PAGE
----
UC Biomedical Research Acceleration, Integration, and Development (UC BRAID) program leaders, left to right: Gary S. Firestein, MD (UC San Diego); Dan M. Cooper, MD (UC Irvine); Lars Berglund, MD, PhD (UC Davis); Clay Johnston, MD, PhD (UCSF); and Steven M. Dubinett, MD (UCLA)
With a focus on improving biomedical research collaboration within the University of California system, representatives from five UC campuses and the UC Office of the President (UCOP) met recently for an annual retreat in Oakland to review the progress of the University of California Biomedical Research Acceleration, Integration, and Development (UC BRAID) program.
Since 2010, the UC BRAID consortium has been working to bring together UC’s five health campuses — Davis, Irvine, Los Angeles, San Diego, and San Francisco — with the goal of reducing barriers to biomedical research by pooling data, resources and expertise.
“After only two years, we are seeing real success,” said UC BRAID chair Clay Johnston, MD, PhD, associate vice chancellor of research at UCSF and director of the Clinical and Translational Science Institute (CTSI). “Thanks in large part to support from the UC Office of the President (UCOP), which provides critical funding and in-kind support, this group has become a center of coordination and cross-campus synergy that is having a demonstrably positive effect on research at UC.”
Participants at the Sept. 14 event, including UCOP’s Steven Beckwith, PhD, vice-president for research and graduate studies, and John Stobo, MD, senior vice president for health sciences and services, discussed how UC BRAID has created a uniquely powerful virtual biomedical research institution.
Among UC BRAID’s early successes is the creation of the UC Research Exchange (UC ReX), an unprecedented cross-campus searchable database of patient-level study data from all UC medical centers. UC ReX enables physicians and scientists to identify and recruit patients from across the five health campuses based on diagnosis and demographics, with more characteristics to be added soon.
UC BRAID held its annual retreat on Sept. 14 to review the progress made with the five-campus collaboration, which launched in 2010.
“UC ReX is a unique resource that will expand our clinical trial networks, enhance outcomes research, and facilitate quality-of-care studies,” said UC BRAID vice-chair Gary Firestein, MD, dean and associate vice chancellor of translational medicine and director of the Clinical and Translational Research Institute at UC San Diego. “These efforts, particularly UC ReX, demonstrate how much five institutions with aligned goals can accomplish in a short period of time,” he said.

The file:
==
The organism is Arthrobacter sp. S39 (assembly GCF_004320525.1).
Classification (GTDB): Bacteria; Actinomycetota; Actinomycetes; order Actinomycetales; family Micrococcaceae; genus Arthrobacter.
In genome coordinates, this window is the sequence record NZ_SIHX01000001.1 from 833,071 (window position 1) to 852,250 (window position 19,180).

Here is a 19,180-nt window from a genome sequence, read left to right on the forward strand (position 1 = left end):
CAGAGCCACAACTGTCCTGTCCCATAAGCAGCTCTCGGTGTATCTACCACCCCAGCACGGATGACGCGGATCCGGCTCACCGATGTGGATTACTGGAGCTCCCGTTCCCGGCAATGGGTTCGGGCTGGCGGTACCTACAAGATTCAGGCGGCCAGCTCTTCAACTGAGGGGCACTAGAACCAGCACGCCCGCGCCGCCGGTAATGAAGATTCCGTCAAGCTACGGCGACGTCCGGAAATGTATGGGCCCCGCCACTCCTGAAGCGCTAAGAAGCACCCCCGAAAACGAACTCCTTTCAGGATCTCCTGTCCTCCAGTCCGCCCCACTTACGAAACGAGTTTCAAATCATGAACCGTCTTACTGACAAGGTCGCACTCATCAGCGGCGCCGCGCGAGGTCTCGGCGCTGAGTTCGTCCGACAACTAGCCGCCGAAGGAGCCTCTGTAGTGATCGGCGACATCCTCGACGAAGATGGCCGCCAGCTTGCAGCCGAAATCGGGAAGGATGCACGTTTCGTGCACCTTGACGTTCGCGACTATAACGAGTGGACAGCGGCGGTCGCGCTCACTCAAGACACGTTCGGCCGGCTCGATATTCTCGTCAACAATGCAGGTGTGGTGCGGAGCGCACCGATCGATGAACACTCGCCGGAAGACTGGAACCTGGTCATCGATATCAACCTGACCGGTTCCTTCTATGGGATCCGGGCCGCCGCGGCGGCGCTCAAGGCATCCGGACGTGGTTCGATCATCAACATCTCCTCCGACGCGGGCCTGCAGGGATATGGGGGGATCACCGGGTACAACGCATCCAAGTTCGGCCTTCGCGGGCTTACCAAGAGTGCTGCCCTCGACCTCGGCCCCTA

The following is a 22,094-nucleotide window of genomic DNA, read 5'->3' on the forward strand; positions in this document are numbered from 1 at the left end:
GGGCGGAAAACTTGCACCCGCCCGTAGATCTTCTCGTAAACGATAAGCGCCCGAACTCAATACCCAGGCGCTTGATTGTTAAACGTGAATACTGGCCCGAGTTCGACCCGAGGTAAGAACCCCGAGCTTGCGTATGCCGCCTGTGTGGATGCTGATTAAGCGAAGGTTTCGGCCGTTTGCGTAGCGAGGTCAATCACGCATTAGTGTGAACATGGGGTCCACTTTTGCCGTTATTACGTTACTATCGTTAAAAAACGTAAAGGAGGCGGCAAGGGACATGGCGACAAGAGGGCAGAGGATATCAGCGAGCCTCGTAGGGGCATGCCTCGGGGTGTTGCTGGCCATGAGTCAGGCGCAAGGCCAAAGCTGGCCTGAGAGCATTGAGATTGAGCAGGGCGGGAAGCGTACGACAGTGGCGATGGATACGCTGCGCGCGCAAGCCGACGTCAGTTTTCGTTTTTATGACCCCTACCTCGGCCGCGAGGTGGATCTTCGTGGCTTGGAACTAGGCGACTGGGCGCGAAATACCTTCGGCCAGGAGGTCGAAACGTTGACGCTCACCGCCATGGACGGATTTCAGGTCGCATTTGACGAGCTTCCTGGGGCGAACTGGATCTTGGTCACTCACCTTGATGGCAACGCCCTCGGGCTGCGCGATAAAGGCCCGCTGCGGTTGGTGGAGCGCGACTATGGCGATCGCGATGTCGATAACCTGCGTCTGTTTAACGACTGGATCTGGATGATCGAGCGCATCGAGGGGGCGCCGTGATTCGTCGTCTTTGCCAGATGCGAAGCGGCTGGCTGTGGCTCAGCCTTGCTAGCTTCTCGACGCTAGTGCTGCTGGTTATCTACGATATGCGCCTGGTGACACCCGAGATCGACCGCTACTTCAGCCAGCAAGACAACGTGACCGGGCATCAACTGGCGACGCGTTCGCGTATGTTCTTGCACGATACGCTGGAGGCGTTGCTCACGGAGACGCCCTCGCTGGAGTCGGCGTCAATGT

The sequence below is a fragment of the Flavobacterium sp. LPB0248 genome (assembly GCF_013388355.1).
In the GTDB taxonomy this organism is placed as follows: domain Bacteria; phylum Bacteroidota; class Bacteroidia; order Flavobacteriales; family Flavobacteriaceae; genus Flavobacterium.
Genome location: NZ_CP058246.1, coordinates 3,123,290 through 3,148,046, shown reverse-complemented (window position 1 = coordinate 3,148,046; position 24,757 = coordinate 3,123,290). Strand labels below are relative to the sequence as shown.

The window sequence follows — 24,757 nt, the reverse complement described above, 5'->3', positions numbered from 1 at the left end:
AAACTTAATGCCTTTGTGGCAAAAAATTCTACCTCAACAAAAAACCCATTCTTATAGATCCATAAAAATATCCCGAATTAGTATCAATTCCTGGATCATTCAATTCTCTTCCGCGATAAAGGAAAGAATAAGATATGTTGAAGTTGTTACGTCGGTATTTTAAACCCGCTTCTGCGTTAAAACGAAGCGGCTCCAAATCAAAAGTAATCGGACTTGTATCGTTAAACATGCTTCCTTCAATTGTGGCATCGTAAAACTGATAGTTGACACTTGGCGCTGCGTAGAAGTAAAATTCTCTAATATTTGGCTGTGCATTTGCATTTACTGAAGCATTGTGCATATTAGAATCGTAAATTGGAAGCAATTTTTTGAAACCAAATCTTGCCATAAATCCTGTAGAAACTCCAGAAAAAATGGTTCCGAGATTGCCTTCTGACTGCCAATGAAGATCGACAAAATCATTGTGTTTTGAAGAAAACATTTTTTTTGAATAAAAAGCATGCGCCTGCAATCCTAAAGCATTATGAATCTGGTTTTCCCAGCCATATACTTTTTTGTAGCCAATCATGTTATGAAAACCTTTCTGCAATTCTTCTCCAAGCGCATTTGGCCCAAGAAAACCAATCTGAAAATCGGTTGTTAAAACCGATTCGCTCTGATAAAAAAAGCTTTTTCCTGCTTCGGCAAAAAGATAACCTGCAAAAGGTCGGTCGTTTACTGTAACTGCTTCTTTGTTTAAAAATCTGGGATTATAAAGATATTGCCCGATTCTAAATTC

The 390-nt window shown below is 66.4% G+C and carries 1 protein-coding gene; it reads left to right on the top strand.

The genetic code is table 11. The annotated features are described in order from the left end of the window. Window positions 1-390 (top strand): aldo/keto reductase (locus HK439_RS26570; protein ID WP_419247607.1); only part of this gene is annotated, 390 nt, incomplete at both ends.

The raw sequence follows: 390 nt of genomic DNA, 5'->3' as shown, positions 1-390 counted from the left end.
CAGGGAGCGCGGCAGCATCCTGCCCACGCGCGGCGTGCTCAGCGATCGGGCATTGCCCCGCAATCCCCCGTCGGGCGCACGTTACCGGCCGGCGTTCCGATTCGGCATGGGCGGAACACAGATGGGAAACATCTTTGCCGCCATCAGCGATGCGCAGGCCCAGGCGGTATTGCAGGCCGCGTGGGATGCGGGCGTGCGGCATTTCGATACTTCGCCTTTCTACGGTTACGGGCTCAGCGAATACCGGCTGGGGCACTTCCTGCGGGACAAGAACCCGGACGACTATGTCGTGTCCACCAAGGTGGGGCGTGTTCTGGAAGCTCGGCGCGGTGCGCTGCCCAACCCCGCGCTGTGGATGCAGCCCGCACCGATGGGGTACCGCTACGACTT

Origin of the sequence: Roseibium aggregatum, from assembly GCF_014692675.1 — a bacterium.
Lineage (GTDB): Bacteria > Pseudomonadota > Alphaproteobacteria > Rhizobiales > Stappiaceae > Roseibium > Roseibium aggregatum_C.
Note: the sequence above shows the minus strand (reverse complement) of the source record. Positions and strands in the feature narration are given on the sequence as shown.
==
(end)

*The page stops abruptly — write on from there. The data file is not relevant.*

Other successful UC BRAID initiatives include:
- A Memorandum of Understanding that allows streamlined approvals for multicenter clinical trials by extending Institutional Review Board review for all protocols at all five health campuses;
- Master Clinical Trial Agreements, led by UCOP, which cover more than 75 percent of clinical trials sponsored by pharmaceutical companies. These agreements are essential for expediting negotiations and getting trials under way.
Leveraging Combined Resources
“UC BRAID is the orchestrating force unifying clinical and translational investigation for the newly integrated University of California, one of the world’s leading research universities,” said Steven Dubinett, MD, associate vice chancellor for research at UCLA and director of the university’s Clinical and Translational Science Institute.
“As a consortium, this group represents some of the finest research institutions in the country,” said Lars Berglund, MD, PhD, senior associate dean for research and director of the Clinical and Translational Science Center at UC Davis, which sponsored the event. “The potential that we can achieve together far exceeds what any of us can achieve individually.”
UC BRAID also is helping UC researchers embrace the new reality of biomedical science, said Dan Cooper MD, director of the UC Irvine Institute for Clinical Translational Science.
“We are in a transformative epoch, moving from a model of discovery that emphasized individual investigator's accomplishments to one in which the sheer volume of knowledge, information and expertise required to advance therapy mandates team and multidisciplinary approaches,” Cooper said.
All five UC medical campuses are recipients of the Clinical and Translational Science Awards (CTSA) funded through the National Center for Advancing Translational Sciences at the National Institutes of Health.